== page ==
toggle-visibility: toggle show;
  }
</style>

3.4. Accessibility Implications of Toggles

TODO

4. Selecting Elements Based on Toggle State: the :toggle() pseudo-class

[SELECTORS-4] defines the :checked pseudo-class, which allows author to match certain elements (as defined by the host language) depending on their "checked" state.

Toggles provides a very similar functionality, allowing elements to be selected based on their toggle state, the :toggle() pseudo-class:

:toggle( <toggle-name> <integer>? )

An element matches :toggle() if the element is in scope for a toggle with the name given by <toggle-name>, and either the toggle’s state matches the provided <integer>, or the <integer> is omitted and the toggle is in any active state.

For example, if a toggle named "used" is defined on each element in an recipe’s ingredient list, the ingredients can respond to being clicked on easily:
.ingredient {
  toggle: used;
}
.ingredient:toggle(used) {
  color: silver;
  text-decoration: line-through;
}
A checkbox that can represent an "indeterminate" value might have two active states.
.tristate-check {
  toggle: check 0/2;
}
.tristate-check:toggle(check 1) {
  /* "checked" styles */
}
.tristate-check:toggle(check 2) {
  /* "indeterminate" styles */
}
While :not(:toggle(foo)) will correctly match an element whose "foo" toggle is in an inactive state, it will also match any element that doesn’t see a "foo" toggle at all.

If this is inconvenient, only elements that actually know about a particular toggle can be targeted by specifying the inactive state specifically:

.card:toggle(show 0) {
  /* Definitely *not* shown */
}

5. Automatically Hiding With A Toggle

The content-visibility property allows an element to suppress the layout and rendering of its contents, similar to display: none; however, its auto value allows the contents to still be visible to various searching and accessibility features, like find-in-page, hash-navigation, or tab order, and then to automatically become visible when the element becomes relevant to the user.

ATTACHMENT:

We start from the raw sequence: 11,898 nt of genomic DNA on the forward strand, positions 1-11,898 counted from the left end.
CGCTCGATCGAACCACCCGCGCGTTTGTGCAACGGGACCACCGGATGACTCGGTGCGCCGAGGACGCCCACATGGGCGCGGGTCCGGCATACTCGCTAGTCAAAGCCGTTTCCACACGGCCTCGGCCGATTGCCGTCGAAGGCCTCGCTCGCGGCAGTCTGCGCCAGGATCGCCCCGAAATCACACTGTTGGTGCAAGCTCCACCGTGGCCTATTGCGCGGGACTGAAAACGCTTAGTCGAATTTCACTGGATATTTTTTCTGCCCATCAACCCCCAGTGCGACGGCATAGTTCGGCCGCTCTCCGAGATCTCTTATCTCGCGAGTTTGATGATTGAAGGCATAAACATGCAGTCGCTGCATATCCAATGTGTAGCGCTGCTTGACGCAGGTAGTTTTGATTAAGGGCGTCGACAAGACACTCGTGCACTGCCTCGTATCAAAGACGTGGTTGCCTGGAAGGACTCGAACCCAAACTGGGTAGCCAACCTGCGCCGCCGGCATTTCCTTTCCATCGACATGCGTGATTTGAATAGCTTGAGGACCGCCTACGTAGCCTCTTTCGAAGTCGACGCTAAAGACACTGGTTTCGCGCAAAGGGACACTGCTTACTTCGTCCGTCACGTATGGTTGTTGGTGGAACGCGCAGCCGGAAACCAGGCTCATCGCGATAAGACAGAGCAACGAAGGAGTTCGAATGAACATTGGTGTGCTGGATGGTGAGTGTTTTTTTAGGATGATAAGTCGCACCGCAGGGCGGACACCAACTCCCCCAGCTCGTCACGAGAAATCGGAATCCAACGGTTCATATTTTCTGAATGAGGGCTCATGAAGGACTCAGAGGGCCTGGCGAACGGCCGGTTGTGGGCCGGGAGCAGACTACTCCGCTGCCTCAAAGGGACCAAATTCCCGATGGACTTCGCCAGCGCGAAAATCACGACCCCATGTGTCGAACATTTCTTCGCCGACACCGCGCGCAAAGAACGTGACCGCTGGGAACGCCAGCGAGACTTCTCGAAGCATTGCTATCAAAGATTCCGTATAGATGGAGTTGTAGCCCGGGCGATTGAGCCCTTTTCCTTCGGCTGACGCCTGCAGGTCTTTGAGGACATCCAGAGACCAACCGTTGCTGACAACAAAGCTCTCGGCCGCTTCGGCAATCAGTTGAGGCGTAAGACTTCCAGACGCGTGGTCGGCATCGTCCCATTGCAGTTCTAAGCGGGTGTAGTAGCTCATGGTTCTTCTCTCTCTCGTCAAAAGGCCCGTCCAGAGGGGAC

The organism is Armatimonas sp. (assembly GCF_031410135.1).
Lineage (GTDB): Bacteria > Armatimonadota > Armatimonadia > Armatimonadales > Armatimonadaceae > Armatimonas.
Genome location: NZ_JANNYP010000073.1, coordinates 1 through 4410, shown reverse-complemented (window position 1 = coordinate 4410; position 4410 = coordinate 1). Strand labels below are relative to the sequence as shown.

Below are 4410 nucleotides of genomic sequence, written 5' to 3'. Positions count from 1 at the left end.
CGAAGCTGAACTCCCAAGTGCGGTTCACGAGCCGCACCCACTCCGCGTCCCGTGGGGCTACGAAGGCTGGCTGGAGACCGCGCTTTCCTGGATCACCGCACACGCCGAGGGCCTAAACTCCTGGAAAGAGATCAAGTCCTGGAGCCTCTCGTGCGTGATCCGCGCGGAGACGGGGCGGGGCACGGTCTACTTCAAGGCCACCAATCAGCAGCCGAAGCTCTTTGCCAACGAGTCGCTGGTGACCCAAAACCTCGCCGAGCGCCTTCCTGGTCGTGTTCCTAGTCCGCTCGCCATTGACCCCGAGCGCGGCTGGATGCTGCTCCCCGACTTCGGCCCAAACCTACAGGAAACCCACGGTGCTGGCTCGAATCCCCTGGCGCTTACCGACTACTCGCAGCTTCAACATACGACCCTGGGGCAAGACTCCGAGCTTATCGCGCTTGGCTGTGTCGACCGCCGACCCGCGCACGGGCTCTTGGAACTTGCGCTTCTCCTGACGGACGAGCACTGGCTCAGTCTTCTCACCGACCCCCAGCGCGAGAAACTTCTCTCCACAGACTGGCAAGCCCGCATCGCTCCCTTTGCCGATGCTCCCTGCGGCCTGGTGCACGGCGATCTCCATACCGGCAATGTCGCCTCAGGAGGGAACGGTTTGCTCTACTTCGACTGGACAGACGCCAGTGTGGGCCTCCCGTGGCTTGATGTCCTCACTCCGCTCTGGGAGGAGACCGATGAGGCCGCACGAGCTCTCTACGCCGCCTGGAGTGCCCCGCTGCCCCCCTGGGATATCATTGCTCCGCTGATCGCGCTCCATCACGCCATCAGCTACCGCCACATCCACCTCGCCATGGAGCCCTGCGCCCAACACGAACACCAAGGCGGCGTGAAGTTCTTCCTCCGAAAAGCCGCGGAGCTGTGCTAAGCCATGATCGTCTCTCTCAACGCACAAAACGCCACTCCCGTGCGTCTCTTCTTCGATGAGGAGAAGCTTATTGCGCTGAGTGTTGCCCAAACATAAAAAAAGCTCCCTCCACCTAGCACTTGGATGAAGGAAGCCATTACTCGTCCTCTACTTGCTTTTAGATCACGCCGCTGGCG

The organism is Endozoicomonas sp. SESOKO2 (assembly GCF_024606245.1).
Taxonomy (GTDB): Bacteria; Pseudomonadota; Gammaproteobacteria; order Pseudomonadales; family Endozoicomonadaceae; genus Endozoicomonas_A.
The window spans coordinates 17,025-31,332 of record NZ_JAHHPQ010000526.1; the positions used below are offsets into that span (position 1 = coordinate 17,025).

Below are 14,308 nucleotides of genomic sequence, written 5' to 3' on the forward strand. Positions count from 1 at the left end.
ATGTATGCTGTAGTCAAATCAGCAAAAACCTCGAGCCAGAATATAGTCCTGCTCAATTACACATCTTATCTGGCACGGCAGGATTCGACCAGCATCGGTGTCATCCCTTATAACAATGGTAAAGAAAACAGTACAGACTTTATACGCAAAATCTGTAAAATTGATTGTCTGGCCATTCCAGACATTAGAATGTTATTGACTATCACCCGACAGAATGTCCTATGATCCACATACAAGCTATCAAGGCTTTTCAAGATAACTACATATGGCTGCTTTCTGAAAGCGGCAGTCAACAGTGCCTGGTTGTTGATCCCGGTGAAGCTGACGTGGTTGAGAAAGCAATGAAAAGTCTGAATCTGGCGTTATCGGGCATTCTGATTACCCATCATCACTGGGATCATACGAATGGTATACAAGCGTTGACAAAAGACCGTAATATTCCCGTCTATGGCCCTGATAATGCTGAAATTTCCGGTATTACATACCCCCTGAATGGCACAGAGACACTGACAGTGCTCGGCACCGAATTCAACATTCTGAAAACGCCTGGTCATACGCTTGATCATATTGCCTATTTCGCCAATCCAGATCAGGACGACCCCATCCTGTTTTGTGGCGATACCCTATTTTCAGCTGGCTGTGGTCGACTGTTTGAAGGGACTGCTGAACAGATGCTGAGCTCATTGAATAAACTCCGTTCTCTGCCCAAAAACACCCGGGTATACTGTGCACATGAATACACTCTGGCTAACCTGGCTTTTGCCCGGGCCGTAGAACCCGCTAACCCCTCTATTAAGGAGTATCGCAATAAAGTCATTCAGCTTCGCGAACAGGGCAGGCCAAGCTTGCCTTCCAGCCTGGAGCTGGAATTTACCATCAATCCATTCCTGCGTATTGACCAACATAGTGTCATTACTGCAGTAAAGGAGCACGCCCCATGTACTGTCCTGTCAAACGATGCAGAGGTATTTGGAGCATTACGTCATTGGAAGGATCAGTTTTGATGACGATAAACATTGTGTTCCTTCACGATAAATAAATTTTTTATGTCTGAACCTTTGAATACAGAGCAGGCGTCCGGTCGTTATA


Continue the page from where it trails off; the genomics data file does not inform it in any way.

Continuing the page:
A common use-case for toggles is also to control whether an element is shown or hidden, and in many cases it would also be useful to allow the contents of elements "hidden" in this way to be accessible in the same ways. To allow for this, the toggle-visibility property allows an element to both respond to and control a toggle with its visibility.

Name: toggle-visibility
Value: normal | toggle <toggle-name>
Initial: normal
Applies to: all elements
Inherited: no
Percentages: n/a
Computed value: as specified
Canonical order: per grammar
Animation type: not animatable

The toggle-visibility property allows an element to automatically tie its display to a particular toggle bi-directionally, while still exposing its contents to be focused, found-in-page, etc., automatically showing itself when relevant.

normal

The property has no effect.

toggle <toggle-name>

If the element is in scope for a toggle of the given <toggle-name>, and that toggle is in the inactive state, the element and its descendants generate no boxes or text runs, similar to display: none, but must still be available to user-agent features such as find-in-page, tab order navigation, etc., and must be focusable as normal, similar to content-visibility: auto.